LONDON — Co-productions targeted at the international marketplace, rather than the local markets of the production partners, are stitched into the fabric of the global TV biz. Yet according to Tony Jordan, founder of U.K. shingle Red Planet Pictures, such Euro-pudding productions are programmed to fail.
“Distributors and financiers want to make shows for overseas markets, but creative people know that way of working is death,” he says. “You have to be careful not to start making drama by international committee.”
While Red Planet’s eight-part comic cop caper “Death in Paradise” — believed to be the first-ever collaboration between the BBC and French pubcaster France Televisions — at first blush would seem to be a candidate for such a co-production calamity, the mashup exploits the peculiarities of French and British culture, and has no pretensions of trying to do more than that.
The series, a Red Planet/Atlantique Prods. production in association with BBC Worldwide and Kudos Film and TV, is a twist on the classic xenophobic Brit abroad story: A travel-averse Brit detective, played by Ben Miller, is sent to an idyllic Caribbean island to solve a spate of murders with the help (and hindrance) of an ornery local cop (French actress Sara Martins).
“He hates the sea, hates the sun, hates people being happy,” Jordan says. “He never takes off his suit and tie.”
Culturally the Brits and the French inhabit different universes, so the idea of the two countries partnering on a TV series sounds like getting the Tea Party and Occupy Wall Street to agree on how to reinvigorate the world economy.
Jordan, who won his spurs writing almost 200 episodes of the BBC’s blue-collar sudser “EastEnders,” says in the case of “Death in Paradise,” the joint-production experience was “joyous.”
“This has been quite a big deal taking two major European public-service broadcasters and making a show together,” he says.
“Normally with a (co-production) you get money from another territory and the lead nation calls all the shots, but this is genuinely collaborative.”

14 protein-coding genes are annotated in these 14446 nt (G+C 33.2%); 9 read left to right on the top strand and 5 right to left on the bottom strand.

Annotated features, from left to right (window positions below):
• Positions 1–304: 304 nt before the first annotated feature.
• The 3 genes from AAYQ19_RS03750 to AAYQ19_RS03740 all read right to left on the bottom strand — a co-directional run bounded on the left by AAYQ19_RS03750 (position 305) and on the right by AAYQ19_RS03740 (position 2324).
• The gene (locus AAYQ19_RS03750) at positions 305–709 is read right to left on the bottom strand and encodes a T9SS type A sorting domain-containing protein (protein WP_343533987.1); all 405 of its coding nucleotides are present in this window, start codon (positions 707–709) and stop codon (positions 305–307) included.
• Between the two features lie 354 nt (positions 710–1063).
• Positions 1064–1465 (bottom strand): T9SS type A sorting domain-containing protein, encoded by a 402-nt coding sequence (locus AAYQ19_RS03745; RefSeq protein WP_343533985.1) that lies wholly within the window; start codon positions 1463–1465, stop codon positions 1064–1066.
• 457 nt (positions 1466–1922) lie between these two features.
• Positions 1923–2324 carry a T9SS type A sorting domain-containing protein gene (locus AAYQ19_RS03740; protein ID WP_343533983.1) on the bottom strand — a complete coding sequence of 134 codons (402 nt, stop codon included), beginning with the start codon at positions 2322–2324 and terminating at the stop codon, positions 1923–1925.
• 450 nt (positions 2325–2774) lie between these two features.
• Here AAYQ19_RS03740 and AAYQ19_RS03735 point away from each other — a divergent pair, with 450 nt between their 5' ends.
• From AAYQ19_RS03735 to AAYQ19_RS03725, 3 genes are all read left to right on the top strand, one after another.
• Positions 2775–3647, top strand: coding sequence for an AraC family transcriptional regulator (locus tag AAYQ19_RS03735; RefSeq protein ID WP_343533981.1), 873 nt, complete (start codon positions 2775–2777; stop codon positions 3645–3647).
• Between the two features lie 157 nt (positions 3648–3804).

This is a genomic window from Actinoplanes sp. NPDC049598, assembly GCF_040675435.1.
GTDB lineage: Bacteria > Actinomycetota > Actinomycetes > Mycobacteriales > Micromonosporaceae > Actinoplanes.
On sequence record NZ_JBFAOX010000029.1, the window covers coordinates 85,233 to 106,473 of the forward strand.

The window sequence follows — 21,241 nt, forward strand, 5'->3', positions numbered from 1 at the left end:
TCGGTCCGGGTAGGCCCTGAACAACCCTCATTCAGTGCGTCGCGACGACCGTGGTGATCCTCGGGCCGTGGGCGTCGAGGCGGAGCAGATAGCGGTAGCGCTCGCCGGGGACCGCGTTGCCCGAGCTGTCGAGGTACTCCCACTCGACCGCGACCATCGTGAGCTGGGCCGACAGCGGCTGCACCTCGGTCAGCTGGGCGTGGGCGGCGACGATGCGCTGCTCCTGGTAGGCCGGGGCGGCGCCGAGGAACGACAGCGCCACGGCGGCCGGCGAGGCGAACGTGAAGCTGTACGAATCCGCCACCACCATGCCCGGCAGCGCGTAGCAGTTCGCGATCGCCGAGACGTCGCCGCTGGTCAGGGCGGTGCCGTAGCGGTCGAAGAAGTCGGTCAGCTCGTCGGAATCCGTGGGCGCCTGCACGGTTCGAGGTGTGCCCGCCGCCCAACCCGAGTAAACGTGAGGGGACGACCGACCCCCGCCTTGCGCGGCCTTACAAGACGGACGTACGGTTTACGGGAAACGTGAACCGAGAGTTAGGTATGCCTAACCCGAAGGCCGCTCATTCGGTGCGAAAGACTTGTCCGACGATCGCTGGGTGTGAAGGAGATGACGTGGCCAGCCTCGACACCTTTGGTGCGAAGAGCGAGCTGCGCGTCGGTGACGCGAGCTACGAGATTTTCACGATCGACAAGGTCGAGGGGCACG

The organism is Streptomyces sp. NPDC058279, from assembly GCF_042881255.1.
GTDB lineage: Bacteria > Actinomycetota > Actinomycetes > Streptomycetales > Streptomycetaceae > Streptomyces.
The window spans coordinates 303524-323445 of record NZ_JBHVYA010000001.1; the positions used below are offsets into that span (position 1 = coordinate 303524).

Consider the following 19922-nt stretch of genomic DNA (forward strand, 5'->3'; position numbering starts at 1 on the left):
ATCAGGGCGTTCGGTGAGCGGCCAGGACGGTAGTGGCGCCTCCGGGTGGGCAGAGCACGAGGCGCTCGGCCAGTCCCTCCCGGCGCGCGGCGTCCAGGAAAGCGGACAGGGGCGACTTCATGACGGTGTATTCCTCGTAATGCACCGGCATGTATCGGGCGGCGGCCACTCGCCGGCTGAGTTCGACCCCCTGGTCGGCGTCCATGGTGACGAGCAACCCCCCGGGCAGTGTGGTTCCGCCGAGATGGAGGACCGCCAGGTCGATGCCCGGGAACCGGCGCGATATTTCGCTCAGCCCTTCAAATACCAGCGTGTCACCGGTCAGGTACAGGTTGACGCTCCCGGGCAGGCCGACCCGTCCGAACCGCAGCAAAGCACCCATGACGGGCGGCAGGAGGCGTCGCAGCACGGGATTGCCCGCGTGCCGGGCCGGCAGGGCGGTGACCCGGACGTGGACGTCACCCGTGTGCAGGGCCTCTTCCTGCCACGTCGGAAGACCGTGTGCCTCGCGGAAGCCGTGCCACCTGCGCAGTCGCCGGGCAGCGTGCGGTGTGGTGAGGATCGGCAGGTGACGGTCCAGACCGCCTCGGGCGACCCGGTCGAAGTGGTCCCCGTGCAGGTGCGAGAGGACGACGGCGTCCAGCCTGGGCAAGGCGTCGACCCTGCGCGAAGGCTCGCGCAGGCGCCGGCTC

Jordan says the show is a benchmark of sorts, since it airs more or less simultaneously on both major networks.
Still, Jordan concedes that putting together a show that appeals to two very different audiences did involve at least a degree of creative compromise.
“French humor is more physical than ours,” Jordan allows. “Ours is more subtle and lies more in the character and the subtext rather than the actual situation. Getting that balance right has been interesting. We didn’t want to overdue the physical comedy.”
At the same time, the show aims to differentiate itself from long-running U.K. cop shows “Taggart” and “Lewis,” the kind of police procedurals that BBC1 controller Danny Cohen recently said were already in plentiful supply on Brit airwaves. BBC1 will air “Death in Paradise” later this year.
“I think Danny said there were too many male-led copshows on BBC1,” Jordan says. “That doesn’t apply to our show, which is an ensemble piece (that’s) light in tone. It’s not(a) dour British detective in an alleyway pulling his collar up.”
“Death in Paradise” was created and written by first-time scripter Robert Thorogood, nurtured by Jordan after Thorogood won a writing competition run by Red Planet in cahoots with Kudos.
“It was a deliberate decision by me not to write any of the episodes,” Jordan says. “I didn’t want (the show) to be about me.”
Should “Death in Paradise” earn a second season, Jordan intends to pick up his pen and contribute at least one episode.
Meanwhile Red Planet is gearing up for its second Bible story, “Noah,” following last Christmas’ “The Nativity,” made in tandem with Canada’s CBC.
In development are two historical dramas. One is a five-part World War I story, with each hourlong episode recounting a year in the conflict told from the different perspectives of two boys, one British, the other German. The plan is to have the show ready in time for the centenary of the war’s outbreak in 1914.
The other hopes to take advantage of the fashion for English period drama set in the Middle Ages — this time the 12th century world of Henry II, in a show that aims to be veddy British.
“Don’t expect something like ‘The Tudors,’?” Jordan warns. “It will be people on horses with swords, but I am not interested in heaving bosoms. I don’t want it to be glossy, Hollywood medieval England, but something that feels real and very human in terms of the characters.”